Wing half Ken Rea was one of a generation of footballers versed in the realities of civvy street, combining his passion for football – and Everton – with working life as an apprentice mechanical engineer.
Signed as a 15 year old amateur in 1950, Rea worked through the week in factories – training on Tuesday and Thursday evenings – and played on Saturday for the A team. A former Liverpool Schoolboy he had rejected the overtures of Liverpool because, he told this author in 2011, ‘Everton was where I wanted to be.’ Only after completing national service with the army did he sign professional forms and not until he had been associated with the club for six years did he make his debut.
His break came in the summer of 1956 when he travelled with the first team on Everton's six-week tour of the United States and played in most of the games. On his return new manager Ian Buchan gave him a run in the side. ‘When things were going bad Buchan gave me a go in the first team,’ he said ‘It was great playing for the first team, it was the thing I'd always wanted to do and I had my chance. Cyril Lello was getting a bit older. I played until I got dropped.’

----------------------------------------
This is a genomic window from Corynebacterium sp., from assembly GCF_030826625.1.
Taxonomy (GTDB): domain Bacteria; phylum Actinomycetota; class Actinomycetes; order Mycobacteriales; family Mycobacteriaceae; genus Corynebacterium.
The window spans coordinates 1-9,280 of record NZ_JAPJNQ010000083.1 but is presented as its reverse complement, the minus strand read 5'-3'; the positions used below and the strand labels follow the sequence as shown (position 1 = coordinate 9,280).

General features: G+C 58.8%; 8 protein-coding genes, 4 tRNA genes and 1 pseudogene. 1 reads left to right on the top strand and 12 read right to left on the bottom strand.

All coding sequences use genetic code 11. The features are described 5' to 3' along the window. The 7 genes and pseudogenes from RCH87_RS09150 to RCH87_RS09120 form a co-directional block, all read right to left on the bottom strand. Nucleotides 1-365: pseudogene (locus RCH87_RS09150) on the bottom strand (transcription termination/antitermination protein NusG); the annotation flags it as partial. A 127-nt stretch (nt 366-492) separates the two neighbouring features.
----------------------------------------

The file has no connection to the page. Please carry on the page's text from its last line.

‘Though a gifted passer who offered subtle service to his forwards, he rarely asserted himself in the tackle and was a ponderous runner, doubtless being handicapped by the injuries that dogged him throughout his professional career,’ opined the football historian, Ivan Ponting.
Indeed the recurrent injuries hindered his progress and after Buchan's departure in 1958 chances were harder to come by. Rea dropped down to non-league football with Runcorn and returned to work on civvy street.
‘I missed all the lads,' Rea said, when asked if he had any regrets. 'It was such a great club Everton, the lads that were there. I still see them now - Tony McNamara, we've just lost Tommy Jones - who was one of us - and Don Donavan.'